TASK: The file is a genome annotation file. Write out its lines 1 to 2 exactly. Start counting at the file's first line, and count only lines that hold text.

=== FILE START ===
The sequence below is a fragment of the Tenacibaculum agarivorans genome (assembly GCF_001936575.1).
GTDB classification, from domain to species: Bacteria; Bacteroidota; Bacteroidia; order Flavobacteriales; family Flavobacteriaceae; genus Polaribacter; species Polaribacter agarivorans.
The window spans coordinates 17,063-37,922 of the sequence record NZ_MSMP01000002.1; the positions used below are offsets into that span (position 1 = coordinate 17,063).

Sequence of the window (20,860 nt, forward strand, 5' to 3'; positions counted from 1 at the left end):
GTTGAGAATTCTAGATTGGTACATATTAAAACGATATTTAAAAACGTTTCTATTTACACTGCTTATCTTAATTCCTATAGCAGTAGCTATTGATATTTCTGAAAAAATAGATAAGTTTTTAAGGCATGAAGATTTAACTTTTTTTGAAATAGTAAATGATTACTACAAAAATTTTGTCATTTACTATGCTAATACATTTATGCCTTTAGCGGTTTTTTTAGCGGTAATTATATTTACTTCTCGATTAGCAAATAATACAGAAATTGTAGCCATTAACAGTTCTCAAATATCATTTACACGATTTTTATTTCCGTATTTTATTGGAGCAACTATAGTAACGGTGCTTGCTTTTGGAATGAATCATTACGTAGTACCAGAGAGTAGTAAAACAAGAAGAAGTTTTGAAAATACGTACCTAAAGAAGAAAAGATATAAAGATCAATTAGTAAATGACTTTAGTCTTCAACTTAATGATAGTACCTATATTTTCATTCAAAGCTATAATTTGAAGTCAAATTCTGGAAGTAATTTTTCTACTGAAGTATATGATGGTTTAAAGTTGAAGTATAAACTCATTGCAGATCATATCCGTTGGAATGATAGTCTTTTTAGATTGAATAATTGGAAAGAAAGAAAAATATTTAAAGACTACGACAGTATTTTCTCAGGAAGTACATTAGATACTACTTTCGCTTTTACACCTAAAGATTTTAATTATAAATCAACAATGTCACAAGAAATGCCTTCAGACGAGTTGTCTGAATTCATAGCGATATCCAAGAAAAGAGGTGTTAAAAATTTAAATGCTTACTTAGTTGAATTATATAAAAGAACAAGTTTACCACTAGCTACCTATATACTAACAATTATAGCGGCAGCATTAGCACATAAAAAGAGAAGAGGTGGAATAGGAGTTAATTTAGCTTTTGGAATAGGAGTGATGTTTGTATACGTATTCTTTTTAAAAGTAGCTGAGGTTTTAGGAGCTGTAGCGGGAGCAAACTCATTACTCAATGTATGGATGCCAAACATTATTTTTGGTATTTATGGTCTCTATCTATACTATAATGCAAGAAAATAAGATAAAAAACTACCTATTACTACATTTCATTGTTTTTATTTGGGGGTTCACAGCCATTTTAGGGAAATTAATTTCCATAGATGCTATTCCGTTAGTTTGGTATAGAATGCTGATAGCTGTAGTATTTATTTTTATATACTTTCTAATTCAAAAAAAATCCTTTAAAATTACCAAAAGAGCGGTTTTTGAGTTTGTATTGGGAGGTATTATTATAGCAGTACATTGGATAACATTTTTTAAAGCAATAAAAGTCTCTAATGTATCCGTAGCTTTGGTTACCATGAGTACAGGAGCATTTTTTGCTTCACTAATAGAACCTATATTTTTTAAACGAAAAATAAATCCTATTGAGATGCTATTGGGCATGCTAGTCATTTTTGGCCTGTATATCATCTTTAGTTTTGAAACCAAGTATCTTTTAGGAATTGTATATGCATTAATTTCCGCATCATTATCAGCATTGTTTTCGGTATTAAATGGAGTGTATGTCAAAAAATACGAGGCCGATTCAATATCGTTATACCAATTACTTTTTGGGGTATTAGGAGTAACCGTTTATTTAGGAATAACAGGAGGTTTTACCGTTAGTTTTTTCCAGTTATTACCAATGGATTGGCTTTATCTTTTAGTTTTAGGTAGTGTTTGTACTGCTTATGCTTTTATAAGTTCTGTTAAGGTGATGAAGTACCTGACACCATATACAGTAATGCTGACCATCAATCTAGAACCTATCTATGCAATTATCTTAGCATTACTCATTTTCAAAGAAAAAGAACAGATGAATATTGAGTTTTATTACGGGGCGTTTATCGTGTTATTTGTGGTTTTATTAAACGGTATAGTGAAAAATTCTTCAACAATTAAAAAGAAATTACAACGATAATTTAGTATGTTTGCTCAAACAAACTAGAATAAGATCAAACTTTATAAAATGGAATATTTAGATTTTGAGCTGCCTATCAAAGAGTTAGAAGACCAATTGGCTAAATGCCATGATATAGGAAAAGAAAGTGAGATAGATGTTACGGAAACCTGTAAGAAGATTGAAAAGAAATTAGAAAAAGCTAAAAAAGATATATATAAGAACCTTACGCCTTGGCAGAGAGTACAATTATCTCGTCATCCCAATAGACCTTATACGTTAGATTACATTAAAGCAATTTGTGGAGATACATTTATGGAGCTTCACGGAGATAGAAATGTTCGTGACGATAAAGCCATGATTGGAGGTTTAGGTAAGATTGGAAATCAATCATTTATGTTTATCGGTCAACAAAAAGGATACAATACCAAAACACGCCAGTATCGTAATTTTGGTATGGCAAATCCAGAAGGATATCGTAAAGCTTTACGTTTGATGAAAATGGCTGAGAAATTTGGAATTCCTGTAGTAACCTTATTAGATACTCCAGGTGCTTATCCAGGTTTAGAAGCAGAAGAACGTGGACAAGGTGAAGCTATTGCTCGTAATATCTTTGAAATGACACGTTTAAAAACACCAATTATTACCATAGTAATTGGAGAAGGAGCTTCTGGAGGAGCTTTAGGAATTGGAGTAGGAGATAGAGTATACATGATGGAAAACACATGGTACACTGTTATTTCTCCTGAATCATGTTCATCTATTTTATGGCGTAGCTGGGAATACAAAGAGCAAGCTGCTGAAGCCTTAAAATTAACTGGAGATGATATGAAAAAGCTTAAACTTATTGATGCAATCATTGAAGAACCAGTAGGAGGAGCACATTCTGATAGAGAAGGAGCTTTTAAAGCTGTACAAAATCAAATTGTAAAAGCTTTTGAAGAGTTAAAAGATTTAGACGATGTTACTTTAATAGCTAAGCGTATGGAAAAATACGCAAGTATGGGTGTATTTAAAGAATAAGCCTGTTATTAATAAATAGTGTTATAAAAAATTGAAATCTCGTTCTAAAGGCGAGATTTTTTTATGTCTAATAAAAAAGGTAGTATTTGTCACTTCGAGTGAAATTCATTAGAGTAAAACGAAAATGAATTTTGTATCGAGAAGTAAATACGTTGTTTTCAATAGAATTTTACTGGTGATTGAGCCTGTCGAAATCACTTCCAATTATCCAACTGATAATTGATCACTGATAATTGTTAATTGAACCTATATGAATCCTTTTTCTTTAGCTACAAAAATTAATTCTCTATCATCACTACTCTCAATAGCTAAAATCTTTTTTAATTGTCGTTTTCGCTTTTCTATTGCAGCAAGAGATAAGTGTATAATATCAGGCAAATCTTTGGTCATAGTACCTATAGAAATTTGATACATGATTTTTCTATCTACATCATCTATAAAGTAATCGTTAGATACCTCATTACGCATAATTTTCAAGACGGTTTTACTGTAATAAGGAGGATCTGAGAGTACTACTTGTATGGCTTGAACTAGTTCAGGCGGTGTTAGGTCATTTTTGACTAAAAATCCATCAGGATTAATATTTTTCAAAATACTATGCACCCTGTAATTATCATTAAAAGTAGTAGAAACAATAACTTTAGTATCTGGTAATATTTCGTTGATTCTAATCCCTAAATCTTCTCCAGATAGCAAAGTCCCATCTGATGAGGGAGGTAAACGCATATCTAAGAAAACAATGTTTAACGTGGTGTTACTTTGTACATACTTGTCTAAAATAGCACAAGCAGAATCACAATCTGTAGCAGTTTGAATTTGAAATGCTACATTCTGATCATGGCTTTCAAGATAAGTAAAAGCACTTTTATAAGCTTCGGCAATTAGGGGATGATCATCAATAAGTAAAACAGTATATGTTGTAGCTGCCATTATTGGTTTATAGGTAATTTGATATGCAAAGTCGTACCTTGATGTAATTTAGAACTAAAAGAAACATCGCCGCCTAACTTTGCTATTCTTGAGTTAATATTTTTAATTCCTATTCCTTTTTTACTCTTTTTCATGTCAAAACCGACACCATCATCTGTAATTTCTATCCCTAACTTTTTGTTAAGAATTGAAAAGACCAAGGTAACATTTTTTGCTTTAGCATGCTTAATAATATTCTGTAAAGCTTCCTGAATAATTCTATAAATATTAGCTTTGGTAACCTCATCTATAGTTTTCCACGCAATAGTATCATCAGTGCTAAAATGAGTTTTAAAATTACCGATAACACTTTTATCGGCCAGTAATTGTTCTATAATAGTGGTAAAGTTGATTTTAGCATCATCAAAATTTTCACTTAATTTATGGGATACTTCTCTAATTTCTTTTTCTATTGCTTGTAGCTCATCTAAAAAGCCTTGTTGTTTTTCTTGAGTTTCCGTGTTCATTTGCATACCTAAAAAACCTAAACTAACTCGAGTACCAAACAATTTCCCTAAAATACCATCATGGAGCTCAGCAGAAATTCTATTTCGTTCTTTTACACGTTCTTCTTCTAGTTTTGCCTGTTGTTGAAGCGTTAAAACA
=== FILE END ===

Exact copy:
The sequence below is a fragment of the Tenacibaculum agarivorans genome (assembly GCF_001936575.1).
GTDB classification, from domain to species: Bacteria; Bacteroidota; Bacteroidia; order Flavobacteriales; family Flavobacteriaceae; genus Polaribacter; species Polaribacter agarivorans.